Flour treatment agents

Flour treatment agents encompass any substance introduced into flour or dough with the aim of improving its baking properties and color. Their primary objectives include hastening dough rising, strengthening dough, and enhancing overall workability.

These agents contribute to the aging and maturation of flour, leading to a more attractive appearance in products made from flour and assisting in the fermentation process. Additionally, they play a role in encouraging the conversion of carotenoid pigments into free radicals at various stages of processing.

The predominant flour treatment agent utilized in bread making is Vitamin C, also recognized as ascorbic acid (E300). It functions to bolster the dough, exerting a positive influence on bread volume, crumb structure, and softness. Some bakers may opt for L-cysteine Hydrochloride, an amino acid derived from vegetable sources.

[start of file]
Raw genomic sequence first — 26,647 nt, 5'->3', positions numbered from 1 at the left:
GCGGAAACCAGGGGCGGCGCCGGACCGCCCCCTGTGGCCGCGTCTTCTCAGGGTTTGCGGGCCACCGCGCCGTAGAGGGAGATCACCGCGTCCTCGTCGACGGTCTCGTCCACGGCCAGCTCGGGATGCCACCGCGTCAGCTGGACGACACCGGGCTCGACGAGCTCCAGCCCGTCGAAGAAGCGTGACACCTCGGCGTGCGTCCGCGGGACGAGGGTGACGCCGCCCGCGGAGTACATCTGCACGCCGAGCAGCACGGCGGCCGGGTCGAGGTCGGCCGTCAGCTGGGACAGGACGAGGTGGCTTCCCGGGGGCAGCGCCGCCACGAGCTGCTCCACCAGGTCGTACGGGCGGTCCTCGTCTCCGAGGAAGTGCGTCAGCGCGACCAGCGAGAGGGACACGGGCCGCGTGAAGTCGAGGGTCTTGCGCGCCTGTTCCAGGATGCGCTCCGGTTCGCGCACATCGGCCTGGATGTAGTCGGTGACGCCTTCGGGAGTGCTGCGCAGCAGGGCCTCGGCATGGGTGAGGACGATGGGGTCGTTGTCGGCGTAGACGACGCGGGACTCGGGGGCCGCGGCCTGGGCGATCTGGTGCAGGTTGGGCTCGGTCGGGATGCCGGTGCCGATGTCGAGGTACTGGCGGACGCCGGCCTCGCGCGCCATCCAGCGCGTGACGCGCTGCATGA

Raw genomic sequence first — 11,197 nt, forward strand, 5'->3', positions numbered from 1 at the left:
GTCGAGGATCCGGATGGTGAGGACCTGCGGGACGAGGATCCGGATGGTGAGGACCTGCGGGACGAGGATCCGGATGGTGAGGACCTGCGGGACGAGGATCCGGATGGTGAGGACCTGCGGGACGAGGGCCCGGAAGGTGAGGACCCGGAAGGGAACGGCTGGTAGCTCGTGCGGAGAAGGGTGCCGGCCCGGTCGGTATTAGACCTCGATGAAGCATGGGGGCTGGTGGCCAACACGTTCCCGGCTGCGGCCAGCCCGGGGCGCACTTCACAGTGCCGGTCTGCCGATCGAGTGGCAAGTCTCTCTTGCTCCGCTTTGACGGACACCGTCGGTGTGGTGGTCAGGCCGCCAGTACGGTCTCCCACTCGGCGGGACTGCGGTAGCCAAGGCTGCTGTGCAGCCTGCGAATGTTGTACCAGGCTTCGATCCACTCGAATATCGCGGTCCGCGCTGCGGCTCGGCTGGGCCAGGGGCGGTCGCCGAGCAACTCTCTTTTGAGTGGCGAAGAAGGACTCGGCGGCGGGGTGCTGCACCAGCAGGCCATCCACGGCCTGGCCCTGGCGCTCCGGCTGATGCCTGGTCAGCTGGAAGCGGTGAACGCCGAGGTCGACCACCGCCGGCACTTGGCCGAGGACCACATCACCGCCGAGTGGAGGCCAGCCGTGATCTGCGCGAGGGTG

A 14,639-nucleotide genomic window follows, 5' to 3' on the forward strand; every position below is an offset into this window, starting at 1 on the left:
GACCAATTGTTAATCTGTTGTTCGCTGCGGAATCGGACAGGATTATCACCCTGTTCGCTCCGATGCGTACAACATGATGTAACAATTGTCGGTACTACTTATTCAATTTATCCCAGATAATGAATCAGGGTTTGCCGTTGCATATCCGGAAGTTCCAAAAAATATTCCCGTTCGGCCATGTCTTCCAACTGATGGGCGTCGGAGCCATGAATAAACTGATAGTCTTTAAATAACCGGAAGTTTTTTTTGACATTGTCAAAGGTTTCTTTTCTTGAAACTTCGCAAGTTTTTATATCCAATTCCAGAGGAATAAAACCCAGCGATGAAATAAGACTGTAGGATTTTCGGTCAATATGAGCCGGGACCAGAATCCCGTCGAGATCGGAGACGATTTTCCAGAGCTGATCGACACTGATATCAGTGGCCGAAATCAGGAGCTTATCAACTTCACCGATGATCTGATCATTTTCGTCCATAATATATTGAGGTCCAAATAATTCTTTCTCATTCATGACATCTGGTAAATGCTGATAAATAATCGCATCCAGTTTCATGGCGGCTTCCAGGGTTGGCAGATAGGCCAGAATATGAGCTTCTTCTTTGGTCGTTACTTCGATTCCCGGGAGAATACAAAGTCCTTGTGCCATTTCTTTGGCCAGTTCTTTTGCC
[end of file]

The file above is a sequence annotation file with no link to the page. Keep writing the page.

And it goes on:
Examples of flour treatment agents that act as dough conditioners when incorporated into flour include calcium carbonate and calcium hydrogen carbonate.
Flour treatment agents

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